Posted: 16 Feb 2012 04:00 AM PST
Before the end of the year, Congress and the President agreed to extend the payroll tax cut. In that bill, there were two items of interest for those involved in real estate.
1.) The hike in the Guarantee Fees charged by the GSEs Fannie Mae and Freddie Mac.
The 10 basis point increase in the fees has translated to a .375% to .5% increase in mortgage rates for conventional loans. Many customers who started their loans a couple of months ago are being “surprised” with higher than expected rates. Heck, everything you read in the papers says rates are at historic lows and will likely stay there through 2014. Many consumers feel as if their lender is being unscrupulous. However, your lender has fallen victim to the increase in Guarantee Fees and how the secondary market is passing on the cost. What looks like possible lender greed is just a passing on of the increased expense imposed by the government. Sadly, the increased revenue isn’t even being used to help aid an ailing Fannie Mae or Freddie Mac. It is being turned over to the US Treasury to cover the temporary extension of the payroll tax cut.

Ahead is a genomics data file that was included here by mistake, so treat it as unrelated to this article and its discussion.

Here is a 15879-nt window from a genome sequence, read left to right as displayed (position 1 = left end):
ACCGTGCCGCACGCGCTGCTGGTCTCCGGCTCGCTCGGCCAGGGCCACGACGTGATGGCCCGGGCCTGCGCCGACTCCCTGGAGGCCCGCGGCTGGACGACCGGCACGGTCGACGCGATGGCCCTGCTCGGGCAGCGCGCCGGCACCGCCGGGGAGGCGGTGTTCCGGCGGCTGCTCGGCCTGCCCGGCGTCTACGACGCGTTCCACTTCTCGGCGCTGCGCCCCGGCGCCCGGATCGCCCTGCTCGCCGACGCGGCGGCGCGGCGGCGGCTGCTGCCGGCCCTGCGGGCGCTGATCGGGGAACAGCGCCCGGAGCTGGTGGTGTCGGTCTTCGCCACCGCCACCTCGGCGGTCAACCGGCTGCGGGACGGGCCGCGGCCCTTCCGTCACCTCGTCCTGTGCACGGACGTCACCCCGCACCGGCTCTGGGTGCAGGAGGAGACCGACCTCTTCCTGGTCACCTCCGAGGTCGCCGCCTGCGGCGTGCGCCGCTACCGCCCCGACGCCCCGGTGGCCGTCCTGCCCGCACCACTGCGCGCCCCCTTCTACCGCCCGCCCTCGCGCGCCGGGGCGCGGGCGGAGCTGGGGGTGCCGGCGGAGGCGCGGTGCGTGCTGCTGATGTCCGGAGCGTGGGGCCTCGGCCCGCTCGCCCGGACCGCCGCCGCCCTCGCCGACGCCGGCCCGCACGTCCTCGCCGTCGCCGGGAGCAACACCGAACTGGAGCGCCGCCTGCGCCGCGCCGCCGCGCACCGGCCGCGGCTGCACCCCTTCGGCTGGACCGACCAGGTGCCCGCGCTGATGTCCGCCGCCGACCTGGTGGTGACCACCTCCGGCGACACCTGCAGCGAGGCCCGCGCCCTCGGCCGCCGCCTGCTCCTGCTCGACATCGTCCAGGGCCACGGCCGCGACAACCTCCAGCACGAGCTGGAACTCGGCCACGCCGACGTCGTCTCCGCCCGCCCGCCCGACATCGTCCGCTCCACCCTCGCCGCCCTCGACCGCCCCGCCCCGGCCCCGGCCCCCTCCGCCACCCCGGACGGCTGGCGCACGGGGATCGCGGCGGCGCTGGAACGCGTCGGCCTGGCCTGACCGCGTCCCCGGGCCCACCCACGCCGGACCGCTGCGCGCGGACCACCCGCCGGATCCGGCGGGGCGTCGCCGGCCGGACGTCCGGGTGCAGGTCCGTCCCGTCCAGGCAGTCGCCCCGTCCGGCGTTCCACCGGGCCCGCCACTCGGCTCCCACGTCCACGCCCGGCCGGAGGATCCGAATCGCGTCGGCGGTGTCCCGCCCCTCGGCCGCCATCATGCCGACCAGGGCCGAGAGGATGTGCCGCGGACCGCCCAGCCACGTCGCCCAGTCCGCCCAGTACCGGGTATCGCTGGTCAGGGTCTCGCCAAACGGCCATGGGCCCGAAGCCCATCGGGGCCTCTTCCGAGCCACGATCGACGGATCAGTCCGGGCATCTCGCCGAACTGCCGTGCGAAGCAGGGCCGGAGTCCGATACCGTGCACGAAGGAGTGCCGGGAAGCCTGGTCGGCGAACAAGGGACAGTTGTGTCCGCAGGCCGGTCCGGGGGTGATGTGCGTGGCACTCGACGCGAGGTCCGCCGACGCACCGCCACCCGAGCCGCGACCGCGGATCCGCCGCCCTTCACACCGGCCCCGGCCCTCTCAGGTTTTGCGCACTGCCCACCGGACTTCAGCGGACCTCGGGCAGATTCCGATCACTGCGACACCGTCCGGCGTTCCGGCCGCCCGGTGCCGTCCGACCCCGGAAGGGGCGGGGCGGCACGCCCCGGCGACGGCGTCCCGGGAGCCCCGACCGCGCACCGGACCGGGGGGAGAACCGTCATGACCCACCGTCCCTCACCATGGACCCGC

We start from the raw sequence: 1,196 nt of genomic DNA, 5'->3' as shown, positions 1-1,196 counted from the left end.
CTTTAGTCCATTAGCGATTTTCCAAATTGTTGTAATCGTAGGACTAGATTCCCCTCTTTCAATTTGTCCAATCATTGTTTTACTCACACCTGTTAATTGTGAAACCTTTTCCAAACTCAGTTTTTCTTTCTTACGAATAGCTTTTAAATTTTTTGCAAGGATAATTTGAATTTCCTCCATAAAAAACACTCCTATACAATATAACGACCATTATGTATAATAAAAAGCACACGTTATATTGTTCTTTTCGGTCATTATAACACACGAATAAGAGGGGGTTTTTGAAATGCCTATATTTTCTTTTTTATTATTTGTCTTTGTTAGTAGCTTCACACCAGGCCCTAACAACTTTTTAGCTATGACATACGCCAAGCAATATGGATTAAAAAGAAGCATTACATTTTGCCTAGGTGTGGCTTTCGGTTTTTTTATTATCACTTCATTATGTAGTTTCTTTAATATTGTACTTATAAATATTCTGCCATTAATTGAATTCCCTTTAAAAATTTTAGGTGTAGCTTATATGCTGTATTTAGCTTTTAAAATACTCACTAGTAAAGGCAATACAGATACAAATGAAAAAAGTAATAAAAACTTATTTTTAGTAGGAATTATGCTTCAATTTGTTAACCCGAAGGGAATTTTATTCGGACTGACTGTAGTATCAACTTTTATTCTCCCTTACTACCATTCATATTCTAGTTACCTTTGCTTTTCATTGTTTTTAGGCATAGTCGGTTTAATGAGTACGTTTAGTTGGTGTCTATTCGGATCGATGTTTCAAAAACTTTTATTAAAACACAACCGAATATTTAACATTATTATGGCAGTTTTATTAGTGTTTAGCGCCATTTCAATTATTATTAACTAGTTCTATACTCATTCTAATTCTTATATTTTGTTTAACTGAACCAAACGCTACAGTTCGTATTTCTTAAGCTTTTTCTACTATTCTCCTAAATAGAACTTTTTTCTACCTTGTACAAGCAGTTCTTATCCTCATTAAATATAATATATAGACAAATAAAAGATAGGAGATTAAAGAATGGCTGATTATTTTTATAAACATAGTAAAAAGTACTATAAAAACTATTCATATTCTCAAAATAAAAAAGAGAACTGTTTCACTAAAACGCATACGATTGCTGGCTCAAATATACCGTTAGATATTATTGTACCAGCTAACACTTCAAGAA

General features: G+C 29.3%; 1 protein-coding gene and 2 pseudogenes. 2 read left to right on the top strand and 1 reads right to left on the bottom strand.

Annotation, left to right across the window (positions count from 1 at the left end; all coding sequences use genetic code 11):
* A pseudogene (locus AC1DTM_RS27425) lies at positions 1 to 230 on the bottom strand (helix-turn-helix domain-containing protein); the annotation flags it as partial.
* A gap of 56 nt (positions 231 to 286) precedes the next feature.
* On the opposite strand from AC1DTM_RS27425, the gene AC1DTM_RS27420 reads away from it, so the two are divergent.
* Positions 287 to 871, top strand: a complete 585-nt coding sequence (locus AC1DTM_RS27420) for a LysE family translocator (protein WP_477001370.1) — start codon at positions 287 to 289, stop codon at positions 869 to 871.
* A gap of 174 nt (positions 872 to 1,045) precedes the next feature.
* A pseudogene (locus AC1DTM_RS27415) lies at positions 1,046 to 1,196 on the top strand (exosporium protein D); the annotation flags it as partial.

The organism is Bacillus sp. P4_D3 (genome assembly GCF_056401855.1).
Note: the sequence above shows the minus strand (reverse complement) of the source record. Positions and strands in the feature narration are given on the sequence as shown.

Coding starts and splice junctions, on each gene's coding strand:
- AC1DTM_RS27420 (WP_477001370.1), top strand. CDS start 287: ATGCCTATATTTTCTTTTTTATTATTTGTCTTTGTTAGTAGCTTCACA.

2.) Permission for HUD to increase the insurance premiums they charge on FHA loans.
If you remember, HUD charges two insurance premiums – a monthly one and an up-front one that is usually added into the loan. Most recently, they reduced the up-front mortgage insurance premium (UFMIP) and dramatically raised the monthly fee (MMIP). It is widely anticipated that, maybe as soon as April, we will see a hike in the UFMIP with no adjustment to the MMIP. While this will help shore up the reserves in the insurance fund, it will simultaneously make buying a home more expensive. No one knows the effective date or amount of the increase. Buyers should look to buy before the increase in fees.
We always hear how our government officials tuck away things in their bills. In this case, while the headlines during the holidays praised Washington for preserving the payroll tax cut, they may have hurt us more in the long run